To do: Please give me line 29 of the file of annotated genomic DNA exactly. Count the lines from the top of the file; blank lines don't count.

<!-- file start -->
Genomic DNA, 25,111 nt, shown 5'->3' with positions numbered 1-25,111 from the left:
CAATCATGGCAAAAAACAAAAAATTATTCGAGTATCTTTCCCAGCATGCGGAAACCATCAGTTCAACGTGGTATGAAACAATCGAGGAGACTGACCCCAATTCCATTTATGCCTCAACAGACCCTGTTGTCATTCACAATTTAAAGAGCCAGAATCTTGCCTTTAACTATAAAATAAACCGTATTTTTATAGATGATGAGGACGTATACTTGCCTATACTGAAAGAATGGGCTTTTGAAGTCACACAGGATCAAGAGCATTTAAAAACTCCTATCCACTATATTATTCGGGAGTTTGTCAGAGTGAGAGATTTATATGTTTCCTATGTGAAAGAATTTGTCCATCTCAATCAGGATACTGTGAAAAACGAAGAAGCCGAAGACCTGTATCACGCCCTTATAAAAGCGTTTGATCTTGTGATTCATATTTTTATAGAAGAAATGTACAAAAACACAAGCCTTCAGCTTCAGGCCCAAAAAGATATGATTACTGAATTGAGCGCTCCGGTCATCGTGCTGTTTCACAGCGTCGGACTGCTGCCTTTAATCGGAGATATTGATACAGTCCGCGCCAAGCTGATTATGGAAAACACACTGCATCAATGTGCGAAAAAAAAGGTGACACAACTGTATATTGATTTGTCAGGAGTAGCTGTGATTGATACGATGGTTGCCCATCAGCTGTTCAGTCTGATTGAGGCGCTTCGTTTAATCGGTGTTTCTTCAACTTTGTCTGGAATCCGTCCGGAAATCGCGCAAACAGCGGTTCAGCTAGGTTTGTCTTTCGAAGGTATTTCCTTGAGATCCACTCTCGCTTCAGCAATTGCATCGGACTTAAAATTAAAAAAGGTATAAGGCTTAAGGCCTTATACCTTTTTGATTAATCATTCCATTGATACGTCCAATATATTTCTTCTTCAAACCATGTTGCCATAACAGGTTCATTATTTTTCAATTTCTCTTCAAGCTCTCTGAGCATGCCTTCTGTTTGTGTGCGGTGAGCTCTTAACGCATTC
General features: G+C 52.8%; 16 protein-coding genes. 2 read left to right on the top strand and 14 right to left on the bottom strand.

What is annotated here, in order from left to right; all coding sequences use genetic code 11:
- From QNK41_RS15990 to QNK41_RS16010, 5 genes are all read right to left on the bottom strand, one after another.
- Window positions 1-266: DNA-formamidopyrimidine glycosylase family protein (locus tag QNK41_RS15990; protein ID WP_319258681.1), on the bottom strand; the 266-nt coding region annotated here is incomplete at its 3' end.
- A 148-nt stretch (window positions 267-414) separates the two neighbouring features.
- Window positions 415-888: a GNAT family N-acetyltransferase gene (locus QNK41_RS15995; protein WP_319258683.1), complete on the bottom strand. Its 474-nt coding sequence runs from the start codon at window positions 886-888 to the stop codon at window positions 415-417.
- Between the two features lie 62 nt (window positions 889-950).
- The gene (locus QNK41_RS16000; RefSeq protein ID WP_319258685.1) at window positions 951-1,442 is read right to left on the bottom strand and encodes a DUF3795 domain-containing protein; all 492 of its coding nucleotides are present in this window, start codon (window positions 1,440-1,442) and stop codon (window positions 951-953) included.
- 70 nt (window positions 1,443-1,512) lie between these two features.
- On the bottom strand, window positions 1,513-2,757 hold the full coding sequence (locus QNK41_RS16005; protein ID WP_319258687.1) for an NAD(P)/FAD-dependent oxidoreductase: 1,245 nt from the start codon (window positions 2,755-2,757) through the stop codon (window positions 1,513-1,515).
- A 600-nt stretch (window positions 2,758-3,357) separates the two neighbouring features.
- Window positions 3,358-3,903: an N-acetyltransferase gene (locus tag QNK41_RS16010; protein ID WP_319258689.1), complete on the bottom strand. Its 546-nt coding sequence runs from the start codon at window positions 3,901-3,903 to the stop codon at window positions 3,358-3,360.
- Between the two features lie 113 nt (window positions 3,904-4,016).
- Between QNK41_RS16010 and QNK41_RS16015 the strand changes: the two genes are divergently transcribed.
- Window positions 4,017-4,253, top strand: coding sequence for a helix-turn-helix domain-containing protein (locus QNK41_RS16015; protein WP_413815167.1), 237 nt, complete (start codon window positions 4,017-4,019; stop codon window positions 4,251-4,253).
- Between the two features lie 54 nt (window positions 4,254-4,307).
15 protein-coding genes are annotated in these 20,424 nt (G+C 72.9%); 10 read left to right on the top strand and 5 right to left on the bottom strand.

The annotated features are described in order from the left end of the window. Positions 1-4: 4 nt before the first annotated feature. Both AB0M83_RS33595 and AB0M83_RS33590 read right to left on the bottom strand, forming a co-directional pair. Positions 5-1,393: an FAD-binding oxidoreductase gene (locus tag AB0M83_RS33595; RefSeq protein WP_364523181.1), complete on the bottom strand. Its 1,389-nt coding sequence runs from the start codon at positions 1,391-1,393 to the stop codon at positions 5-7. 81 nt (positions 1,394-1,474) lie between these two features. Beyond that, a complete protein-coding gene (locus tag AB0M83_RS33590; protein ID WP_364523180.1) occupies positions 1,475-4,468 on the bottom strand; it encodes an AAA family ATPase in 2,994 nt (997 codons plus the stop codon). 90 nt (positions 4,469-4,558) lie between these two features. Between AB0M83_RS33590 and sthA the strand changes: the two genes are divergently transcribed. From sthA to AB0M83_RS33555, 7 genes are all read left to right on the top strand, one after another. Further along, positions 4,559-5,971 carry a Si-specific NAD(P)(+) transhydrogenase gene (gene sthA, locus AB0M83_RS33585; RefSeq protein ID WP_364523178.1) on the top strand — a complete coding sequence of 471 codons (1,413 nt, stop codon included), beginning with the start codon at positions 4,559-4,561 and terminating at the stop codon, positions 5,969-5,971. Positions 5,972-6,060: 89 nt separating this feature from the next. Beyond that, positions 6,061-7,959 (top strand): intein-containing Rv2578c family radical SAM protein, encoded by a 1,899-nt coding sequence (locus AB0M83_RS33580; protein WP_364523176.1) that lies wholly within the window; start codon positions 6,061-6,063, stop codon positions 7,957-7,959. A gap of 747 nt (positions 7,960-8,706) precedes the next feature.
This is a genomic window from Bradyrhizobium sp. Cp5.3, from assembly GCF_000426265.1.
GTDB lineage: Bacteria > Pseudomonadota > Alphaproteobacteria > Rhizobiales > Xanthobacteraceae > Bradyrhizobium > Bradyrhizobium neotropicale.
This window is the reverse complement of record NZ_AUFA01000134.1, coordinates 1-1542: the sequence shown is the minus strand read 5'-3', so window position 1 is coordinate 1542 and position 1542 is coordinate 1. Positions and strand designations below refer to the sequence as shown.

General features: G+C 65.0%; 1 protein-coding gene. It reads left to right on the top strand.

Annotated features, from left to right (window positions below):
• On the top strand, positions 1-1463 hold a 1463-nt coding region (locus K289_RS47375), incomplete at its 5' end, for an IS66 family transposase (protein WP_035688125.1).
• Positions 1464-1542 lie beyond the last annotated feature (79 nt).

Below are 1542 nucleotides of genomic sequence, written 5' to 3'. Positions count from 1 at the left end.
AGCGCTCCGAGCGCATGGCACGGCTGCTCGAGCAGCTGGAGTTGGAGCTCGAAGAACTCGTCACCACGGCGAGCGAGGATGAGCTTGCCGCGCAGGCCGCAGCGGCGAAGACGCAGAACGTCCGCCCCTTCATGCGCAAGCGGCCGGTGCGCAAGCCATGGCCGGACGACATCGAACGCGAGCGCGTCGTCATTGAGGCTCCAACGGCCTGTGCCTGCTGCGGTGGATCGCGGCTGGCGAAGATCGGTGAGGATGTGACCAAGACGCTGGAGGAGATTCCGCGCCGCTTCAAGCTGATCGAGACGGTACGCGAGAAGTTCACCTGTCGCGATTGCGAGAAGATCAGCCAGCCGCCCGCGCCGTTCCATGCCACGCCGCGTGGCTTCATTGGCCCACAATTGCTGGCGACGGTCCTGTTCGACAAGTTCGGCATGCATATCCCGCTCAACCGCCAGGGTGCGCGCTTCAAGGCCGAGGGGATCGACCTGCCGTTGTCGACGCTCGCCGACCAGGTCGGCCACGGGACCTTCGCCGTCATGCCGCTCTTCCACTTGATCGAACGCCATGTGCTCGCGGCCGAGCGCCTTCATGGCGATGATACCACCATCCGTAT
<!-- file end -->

AGCGCTCCGAGCGCATGGCACGGCTGCTCGAGCAGCTGGAGTTGGAGCTCGAAGAACTCGTCACCACGGCGAGCGAGGATGAGCTTGCCGCGCAGGCCGCAGCGGCGAAGACGCAGAACGTCCGCCCCTTCATGCGCAAGCGGCCGGTGCGCAAGCCATGGCCGGACGACATCGAACGCGAGCGCGTCGTCATTGAGGCTCCAACGGCCTGTGCCTGCTGCGGTGGATCGCGGCTGGCGAAGATCGGTGAGGATGTGACCAAGACGCTGGAGGAGATTCCGCGCCGCTTCAAGCTGATCGAGACGGTACGCGAGAAGTTCACCTGTCGCGATTGCGAGAAGATCAGCCAGCCGCCCGCGCCGTTCCATGCCACGCCGCGTGGCTTCATTGGCCCACAATTGCTGGCGACGGTCCTGTTCGACAAGTTCGGCATGCATATCCCGCTCAACCGCCAGGGTGCGCGCTTCAAGGCCGAGGGGATCGACCTGCCGTTGTCGACGCTCGCCGACCAGGTCGGCCACGGGACCTTCGCCGTCATGCCGCTCTTCCACTTGATCGAACGCCATGTGCTCGCGGCCGAGCGCCTTCATGGCGATGATACCACCATCCGTAT